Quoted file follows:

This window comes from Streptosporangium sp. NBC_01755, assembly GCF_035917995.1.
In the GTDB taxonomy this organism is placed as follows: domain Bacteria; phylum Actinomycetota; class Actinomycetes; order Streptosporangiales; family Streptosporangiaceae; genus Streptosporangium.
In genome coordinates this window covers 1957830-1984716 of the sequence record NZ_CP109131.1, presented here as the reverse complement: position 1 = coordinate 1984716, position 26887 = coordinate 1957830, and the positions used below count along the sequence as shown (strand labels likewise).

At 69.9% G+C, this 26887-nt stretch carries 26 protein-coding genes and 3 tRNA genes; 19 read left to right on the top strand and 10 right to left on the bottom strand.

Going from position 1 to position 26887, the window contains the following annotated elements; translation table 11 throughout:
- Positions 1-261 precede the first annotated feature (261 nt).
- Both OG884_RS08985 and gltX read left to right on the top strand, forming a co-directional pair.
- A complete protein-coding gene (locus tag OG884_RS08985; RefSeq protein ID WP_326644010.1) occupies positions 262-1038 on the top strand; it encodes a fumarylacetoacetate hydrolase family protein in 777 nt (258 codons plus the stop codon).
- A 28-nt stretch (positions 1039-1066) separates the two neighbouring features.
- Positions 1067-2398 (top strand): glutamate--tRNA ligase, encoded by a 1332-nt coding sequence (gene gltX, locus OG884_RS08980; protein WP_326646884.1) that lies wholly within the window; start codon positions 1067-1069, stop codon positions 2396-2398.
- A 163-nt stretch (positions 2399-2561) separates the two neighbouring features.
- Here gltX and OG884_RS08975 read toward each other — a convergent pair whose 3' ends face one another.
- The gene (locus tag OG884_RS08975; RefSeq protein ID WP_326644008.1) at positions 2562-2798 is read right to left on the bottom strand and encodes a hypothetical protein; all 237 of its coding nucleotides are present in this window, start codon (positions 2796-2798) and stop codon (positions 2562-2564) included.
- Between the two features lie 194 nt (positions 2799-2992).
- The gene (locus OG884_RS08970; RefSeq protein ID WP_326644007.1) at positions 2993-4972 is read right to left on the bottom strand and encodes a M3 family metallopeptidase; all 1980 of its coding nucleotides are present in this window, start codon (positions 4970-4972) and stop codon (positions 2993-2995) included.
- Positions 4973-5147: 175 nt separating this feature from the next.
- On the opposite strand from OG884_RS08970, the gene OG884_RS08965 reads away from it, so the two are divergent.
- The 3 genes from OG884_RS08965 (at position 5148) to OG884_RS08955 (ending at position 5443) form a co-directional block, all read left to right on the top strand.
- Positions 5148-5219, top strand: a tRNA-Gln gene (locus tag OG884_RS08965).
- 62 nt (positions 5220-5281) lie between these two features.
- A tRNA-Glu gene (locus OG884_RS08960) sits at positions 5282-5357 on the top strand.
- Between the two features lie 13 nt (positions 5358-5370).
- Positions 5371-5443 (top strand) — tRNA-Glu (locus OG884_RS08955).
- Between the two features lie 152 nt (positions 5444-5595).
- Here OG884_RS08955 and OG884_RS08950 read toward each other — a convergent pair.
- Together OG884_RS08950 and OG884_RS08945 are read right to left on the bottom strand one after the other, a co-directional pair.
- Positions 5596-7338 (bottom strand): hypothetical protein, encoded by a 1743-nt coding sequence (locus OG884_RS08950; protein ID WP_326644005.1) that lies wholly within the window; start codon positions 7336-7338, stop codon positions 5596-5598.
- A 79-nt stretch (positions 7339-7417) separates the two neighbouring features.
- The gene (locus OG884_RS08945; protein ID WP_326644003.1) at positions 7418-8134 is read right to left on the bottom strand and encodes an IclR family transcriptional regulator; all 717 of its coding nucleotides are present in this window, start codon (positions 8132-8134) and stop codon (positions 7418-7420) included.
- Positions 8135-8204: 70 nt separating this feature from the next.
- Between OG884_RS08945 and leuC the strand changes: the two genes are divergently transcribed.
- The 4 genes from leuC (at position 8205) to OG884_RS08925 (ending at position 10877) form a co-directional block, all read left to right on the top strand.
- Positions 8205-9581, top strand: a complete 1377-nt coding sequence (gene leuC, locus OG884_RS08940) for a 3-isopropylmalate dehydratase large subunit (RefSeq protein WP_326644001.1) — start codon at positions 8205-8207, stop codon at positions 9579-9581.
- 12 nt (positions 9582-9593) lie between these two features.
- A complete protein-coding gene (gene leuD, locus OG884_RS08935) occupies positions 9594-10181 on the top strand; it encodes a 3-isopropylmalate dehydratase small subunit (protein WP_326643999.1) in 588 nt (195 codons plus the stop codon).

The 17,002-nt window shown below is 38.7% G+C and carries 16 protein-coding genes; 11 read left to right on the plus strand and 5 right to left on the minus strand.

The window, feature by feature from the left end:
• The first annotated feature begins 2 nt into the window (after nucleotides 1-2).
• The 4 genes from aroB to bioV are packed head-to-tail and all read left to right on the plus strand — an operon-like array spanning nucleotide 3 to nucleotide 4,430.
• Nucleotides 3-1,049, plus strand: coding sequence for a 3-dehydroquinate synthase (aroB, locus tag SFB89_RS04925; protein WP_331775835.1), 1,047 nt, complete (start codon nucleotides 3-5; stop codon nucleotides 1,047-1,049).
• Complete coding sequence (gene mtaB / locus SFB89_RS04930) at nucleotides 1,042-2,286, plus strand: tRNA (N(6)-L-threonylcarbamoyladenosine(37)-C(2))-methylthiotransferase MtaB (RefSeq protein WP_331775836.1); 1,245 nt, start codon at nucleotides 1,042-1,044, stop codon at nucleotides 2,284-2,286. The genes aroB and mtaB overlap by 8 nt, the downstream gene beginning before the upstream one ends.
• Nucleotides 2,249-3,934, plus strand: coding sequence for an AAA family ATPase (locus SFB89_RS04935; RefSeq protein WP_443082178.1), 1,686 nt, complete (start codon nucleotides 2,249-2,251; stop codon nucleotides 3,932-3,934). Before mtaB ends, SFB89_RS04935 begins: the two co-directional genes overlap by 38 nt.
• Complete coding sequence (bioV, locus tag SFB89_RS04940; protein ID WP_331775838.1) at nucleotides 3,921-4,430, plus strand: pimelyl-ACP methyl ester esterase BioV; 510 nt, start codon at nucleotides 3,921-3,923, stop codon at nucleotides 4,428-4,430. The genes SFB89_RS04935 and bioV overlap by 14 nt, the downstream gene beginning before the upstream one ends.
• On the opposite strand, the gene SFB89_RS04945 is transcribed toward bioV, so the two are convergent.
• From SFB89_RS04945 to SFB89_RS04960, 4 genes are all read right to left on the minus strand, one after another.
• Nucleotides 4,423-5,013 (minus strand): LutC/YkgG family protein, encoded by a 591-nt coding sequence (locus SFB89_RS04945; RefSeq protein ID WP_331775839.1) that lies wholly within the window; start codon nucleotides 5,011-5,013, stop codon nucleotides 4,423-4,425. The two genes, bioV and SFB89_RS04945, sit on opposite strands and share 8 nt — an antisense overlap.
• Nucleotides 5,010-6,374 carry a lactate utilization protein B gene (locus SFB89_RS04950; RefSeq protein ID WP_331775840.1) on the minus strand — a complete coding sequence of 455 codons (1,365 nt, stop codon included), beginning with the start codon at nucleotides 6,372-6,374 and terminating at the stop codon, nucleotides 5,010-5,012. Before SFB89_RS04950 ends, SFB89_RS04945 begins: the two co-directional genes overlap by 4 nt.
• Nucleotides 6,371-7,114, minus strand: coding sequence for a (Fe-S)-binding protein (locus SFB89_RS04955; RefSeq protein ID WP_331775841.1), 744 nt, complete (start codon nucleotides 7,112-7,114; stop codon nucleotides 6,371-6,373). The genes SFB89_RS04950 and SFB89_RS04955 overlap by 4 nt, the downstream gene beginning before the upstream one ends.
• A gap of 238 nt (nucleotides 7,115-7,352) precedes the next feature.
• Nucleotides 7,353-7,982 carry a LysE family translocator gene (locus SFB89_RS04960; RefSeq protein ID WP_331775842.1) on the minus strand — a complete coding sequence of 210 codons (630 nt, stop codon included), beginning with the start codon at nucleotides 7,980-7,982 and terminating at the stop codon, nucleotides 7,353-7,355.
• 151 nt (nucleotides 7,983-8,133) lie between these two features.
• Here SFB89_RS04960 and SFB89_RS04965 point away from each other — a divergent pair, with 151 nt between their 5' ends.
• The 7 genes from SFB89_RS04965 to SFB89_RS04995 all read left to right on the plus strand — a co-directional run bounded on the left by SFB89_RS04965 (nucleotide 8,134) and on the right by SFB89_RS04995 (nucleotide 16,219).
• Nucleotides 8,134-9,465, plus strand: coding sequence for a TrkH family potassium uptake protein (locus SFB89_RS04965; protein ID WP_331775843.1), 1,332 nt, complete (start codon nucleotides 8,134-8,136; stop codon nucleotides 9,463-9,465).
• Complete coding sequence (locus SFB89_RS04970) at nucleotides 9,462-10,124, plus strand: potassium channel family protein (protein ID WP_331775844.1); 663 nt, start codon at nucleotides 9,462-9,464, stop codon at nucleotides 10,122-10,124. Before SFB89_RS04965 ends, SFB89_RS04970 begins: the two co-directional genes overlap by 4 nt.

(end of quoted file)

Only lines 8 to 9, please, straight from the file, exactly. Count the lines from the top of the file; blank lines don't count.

- A complete protein-coding gene (locus tag OG884_RS08985; RefSeq protein ID WP_326644010.1) occupies positions 262-1038 on the top strand; it encodes a fumarylacetoacetate hydrolase family protein in 777 nt (258 codons plus the stop codon).
- A 28-nt stretch (positions 1039-1066) separates the two neighbouring features.